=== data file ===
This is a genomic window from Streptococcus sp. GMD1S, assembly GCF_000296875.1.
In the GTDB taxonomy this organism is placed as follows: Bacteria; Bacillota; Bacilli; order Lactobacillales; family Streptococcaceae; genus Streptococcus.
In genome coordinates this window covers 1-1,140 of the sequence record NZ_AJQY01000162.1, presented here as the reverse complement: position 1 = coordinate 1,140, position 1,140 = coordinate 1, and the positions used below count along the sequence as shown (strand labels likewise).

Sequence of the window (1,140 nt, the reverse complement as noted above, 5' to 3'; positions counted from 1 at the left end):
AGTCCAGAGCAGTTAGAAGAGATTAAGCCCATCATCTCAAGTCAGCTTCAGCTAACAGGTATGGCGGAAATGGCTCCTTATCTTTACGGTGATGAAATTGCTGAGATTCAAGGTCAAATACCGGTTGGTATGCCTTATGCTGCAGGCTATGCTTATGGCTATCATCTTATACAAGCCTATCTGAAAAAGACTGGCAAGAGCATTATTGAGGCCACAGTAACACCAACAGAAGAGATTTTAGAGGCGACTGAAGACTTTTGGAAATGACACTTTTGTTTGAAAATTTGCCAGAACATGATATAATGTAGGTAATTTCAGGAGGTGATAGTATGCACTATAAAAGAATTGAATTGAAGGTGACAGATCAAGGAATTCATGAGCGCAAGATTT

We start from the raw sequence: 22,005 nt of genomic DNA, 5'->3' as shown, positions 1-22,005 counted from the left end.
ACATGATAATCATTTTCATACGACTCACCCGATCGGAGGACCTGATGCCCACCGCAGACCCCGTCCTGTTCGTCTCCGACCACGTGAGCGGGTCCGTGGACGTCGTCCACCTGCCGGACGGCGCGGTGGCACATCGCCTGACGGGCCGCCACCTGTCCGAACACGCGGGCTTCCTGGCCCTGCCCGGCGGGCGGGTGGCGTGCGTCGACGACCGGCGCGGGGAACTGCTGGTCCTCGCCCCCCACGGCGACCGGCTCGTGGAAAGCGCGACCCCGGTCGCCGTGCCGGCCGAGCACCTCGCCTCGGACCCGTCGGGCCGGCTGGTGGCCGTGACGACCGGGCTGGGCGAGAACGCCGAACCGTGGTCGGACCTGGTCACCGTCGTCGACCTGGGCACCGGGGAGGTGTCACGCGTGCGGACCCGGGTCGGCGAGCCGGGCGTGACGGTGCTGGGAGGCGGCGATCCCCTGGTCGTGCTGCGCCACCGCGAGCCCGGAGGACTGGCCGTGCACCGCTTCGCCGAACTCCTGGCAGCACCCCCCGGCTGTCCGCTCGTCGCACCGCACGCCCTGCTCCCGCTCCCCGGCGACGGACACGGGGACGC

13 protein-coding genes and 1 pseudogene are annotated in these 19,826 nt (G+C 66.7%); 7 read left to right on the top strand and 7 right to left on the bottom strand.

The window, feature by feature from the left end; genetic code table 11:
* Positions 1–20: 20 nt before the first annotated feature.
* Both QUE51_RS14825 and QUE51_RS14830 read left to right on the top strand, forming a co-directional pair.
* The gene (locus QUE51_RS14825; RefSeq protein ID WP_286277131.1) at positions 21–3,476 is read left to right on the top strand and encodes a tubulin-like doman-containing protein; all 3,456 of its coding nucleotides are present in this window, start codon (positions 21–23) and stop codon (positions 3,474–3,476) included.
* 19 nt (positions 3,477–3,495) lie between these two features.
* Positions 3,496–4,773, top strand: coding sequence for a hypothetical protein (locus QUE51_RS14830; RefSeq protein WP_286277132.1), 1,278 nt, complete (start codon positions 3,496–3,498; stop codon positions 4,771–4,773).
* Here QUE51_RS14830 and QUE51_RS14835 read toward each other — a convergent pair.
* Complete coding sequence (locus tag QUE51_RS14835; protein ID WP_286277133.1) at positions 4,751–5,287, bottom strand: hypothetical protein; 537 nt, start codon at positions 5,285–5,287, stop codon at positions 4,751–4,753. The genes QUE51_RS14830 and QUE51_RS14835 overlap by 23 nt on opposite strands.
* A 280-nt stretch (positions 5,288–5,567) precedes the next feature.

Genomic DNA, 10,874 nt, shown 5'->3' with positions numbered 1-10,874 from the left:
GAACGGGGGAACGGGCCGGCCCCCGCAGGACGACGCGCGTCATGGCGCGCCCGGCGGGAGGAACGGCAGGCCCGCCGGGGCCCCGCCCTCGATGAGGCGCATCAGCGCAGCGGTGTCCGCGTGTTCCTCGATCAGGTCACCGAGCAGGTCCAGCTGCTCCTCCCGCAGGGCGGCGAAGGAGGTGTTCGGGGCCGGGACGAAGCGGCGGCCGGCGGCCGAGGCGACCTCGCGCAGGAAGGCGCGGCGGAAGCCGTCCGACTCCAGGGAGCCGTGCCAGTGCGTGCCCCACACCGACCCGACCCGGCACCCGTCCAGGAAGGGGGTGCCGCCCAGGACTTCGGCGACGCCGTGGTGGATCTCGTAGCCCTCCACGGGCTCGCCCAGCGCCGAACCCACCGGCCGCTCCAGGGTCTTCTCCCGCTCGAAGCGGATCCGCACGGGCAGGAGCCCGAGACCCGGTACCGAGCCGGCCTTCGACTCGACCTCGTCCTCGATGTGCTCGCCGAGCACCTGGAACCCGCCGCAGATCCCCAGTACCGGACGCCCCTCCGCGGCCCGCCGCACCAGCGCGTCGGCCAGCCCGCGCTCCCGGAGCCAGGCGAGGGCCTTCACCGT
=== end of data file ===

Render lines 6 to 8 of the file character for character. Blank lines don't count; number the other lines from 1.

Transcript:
We start from the raw sequence: 22,005 nt of genomic DNA, 5'->3' as shown, positions 1-22,005 counted from the left end.
ACATGATAATCATTTTCATACGACTCACCCGATCGGAGGACCTGATGCCCACCGCAGACCCCGTCCTGTTCGTCTCCGACCACGTGAGCGGGTCCGTGGACGTCGTCCACCTGCCGGACGGCGCGGTGGCACATCGCCTGACGGGCCGCCACCTGTCCGAACACGCGGGCTTCCTGGCCCTGCCCGGCGGGCGGGTGGCGTGCGTCGACGACCGGCGCGGGGAACTGCTGGTCCTCGCCCCCCACGGCGACCGGCTCGTGGAAAGCGCGACCCCGGTCGCCGTGCCGGCCGAGCACCTCGCCTCGGACCCGTCGGGCCGGCTGGTGGCCGTGACGACCGGGCTGGGCGAGAACGCCGAACCGTGGTCGGACCTGGTCACCGTCGTCGACCTGGGCACCGGGGAGGTGTCACGCGTGCGGACCCGGGTCGGCGAGCCGGGCGTGACGGTGCTGGGAGGCGGCGATCCCCTGGTCGTGCTGCGCCACCGCGAGCCCGGAGGACTGGCCGTGCACCGCTTCGCCGAACTCCTGGCAGCACCCCCCGGCTGTCCGCTCGTCGCACCGCACGCCCTGCTCCCGCTCCCCGGCGACGGACACGGGGACGC

13 protein-coding genes and 1 pseudogene are annotated in these 19,826 nt (G+C 66.7%); 7 read left to right on the top strand and 7 right to left on the bottom strand.